What’s happened and is happening in Kashmir is extremely sad and needs serious rethinking from all of us, both in India and Pakistan.

    1. First a song for and from Aman ki Asha

      Pakistan India, India Pakistan
      Where You read Gita I, Qur’aan

      Peace Between Us
      Is Here to Stay
      Becoz Our Children Need to See
      Far More Than Just This Day

      Let’s Join Hands in Prayer,
      For a New and Beautiful Dawn

      Get ready for a New Tomorrow
      For India and Pakistan

      Unfortunately AKT sees everything from the angle of all, what oozes out of Indian propaganda mill. This mindset matches the pseudo patriots and right wingers here in Pakistan who likewise find fault for every thing bad happening in Pakistan, with India.
      Tewari wishes Pakistan to be further truncated [as he wishes Afghanistan as well] but he fails to understand that invading or truncating countries never does solve any problem, it rather creates complexities which in the long run engulf the invaders as well.
      Its a revengeful mindset i.e. to curse Pakistan for division of India and to wish this country divided further, a feeling that satiates the ‘eye for an eye’ attitudes.
      I would recommend Dr. AKT read an article by DEEPAK TRIPATHI that I put up at my bloggers website. Its titled ‘The Cost of Humiliation’ (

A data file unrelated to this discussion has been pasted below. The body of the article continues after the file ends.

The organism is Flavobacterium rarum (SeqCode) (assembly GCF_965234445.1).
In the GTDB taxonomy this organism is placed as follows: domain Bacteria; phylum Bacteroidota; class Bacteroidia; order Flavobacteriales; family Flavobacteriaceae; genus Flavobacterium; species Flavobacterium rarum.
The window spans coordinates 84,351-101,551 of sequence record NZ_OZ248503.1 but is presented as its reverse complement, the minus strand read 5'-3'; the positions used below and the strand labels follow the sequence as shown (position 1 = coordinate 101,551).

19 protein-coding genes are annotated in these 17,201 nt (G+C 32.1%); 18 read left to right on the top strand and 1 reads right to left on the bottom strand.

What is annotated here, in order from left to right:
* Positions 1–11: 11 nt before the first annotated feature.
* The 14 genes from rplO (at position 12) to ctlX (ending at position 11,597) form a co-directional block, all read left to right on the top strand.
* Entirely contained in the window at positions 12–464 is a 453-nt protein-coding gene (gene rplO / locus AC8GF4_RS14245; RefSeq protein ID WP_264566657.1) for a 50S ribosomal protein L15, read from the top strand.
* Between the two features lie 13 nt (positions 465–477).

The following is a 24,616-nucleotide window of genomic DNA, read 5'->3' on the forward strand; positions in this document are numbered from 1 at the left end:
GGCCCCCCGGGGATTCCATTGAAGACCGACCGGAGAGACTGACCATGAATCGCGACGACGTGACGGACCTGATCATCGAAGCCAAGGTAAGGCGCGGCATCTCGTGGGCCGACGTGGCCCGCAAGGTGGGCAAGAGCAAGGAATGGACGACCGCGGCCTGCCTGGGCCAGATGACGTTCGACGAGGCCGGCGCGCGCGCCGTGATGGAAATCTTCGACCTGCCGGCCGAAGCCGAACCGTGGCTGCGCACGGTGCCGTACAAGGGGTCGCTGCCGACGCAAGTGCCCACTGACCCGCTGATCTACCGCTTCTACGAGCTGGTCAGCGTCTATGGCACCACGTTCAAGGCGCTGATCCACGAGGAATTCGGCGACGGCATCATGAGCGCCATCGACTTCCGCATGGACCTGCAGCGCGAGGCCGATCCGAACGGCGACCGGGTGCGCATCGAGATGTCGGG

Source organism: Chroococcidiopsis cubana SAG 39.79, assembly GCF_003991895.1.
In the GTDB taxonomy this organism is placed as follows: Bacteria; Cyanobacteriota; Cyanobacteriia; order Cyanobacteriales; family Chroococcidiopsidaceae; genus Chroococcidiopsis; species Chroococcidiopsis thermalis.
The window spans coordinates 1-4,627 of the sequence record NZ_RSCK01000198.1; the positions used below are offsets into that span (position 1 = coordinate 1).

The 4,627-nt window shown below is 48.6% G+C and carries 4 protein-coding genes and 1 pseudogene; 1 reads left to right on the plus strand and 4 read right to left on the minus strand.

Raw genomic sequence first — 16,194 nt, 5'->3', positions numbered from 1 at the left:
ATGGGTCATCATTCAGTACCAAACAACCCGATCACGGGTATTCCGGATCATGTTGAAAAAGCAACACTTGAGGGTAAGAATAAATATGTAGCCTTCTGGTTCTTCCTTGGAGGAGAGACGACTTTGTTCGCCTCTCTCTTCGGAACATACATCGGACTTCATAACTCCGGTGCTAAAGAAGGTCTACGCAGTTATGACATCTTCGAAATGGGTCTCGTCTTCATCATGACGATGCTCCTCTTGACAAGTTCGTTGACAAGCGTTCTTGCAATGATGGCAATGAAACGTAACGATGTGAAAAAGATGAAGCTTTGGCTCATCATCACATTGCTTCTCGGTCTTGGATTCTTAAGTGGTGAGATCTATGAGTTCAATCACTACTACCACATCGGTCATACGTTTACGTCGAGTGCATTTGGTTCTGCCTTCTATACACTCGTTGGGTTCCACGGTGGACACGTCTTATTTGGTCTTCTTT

If he can find time to read this essay, he might then understand truncations create more truncations. Division of the demised British Raj into India and Pakistan cannot be compared to what AKT thinks. India was divided then because of All India Congress’s intransigence to allow proper representation to Muslims, but that is just only one and a political aspect of the reason for partitioning of British crown colony called India. There were other cultural, historical and geographical reasons too, for the north of India to have a separate identity which as per happenings of history was a Muslim dominated region, however, even if it were not so, the northerners had always been struggling for their separate identity. A manifest of this identity was the raj of Maharaja Ranjit Singh which spread from Beas to Afghanistan. Ranjit Singh was not a Muslim yet he carved out a kingdom against the rulers of Delhi. Whereas I personally do have the conviction that the Northern part of former colonial and pre-colonial India always had its own inspirations for an independent identity, which it sometimes succeeded but mostly did not. Why? Because on one hand it had to bear the brunt [all attacks came from the North, whether it was Persians, Greeks under Alexander the great, the Mongols, Afghans or finally the Mughals, on the other it had to fight the central rule exercised by who ever occupied the throne in Delhi. The rule by Maha Raja Ranjit Singh was one example of demonstrating this part of the subcontinent as an independent entity different from the one by the Mughals or their successors the British. I would further recommend him read my note to an essay by Michael Hughes that he has written on fragmentation of Pakistan by an international force. [Am shortly going to put up this on my Bloggers spot at